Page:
Nor after length of rowling years return? John Dryden, Virg.

    Ulysses, sole of all the victor train,
    An exile from his dear paternal coast,
    Deplor’d his absent queen, and empire lost. Alexander Pope, Odyssey.

  3. To Exileverb

    To banish; to drive from a country; to transport.

    Etymology: from the noun.

    Call home our exil’d friends abroad,
    That fled the snares of watchful tyranny. William Shakespeare, Macbeth.

    Foul subornation is predominant,
    And equity exil’d your highness’ land. William Shakespeare, Henry VI.

    For that offence,
    Immediately we do exile him hence. William Shakespeare, Rom. and Juliet.

    They fettered with the bonds of a long night, lay there exiled from the eternal providence. Wisd. xvii. 2.

    His brutal manners from his breast exil’d,
    His mien he fashion’d, and his tongue he fil’d. Dryden.

    Arms and the man I sing, who forc’d by fate,
    And haughty Juno’s unrelenting hate,
    Expel’d and exil’d. John Dryden, Virgil’s Æn.

Wikipedia

  1. Exile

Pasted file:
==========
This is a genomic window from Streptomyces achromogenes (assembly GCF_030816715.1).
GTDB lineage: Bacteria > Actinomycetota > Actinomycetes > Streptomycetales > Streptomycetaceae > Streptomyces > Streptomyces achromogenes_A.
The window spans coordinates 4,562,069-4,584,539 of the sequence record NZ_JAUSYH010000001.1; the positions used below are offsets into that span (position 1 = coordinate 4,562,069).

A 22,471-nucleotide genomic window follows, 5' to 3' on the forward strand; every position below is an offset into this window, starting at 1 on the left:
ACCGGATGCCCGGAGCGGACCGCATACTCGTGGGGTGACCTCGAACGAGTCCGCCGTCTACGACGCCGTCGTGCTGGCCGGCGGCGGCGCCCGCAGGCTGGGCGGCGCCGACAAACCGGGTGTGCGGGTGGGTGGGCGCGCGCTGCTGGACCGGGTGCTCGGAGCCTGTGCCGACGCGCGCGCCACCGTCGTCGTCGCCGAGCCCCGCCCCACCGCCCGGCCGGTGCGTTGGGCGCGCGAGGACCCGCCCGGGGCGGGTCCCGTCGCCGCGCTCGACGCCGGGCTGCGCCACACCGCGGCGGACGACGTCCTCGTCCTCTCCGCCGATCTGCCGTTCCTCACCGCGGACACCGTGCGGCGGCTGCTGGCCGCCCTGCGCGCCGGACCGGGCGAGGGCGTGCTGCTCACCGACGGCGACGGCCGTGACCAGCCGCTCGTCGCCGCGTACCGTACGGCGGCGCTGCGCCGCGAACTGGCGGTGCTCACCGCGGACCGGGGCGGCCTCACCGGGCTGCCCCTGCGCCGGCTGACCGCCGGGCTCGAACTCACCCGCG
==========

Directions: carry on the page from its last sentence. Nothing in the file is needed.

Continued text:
To be in exile means to be away from one's home (i.e. village, town, city, state, province, territory or even country), while either being explicitly refused permission to return or being threatened with imprisonment or death upon return. In Roman law, exsilium denoted both voluntary exile and banishment as a capital punishment alternative to death. Deportation was forced exile, and entailed the lifelong loss of citizenship and property. Relegation was a milder form of deportation, which preserved the subject's citizenship and property.The term diaspora describes group exile, both voluntary and forced. "Government in exile" describes a government of a country that has relocated and argues its legitimacy from outside that country. Voluntary exile is often depicted as a form of protest by the person who claims it, to avoid persecution and prosecution (such as tax or criminal allegations), an act of shame or repentance, or isolating oneself to be able to devote time to a particular pursuit. Article 9 of the Universal Declaration of Human Rights states that "No one shall be subjected to arbitrary arrest, detention or exile."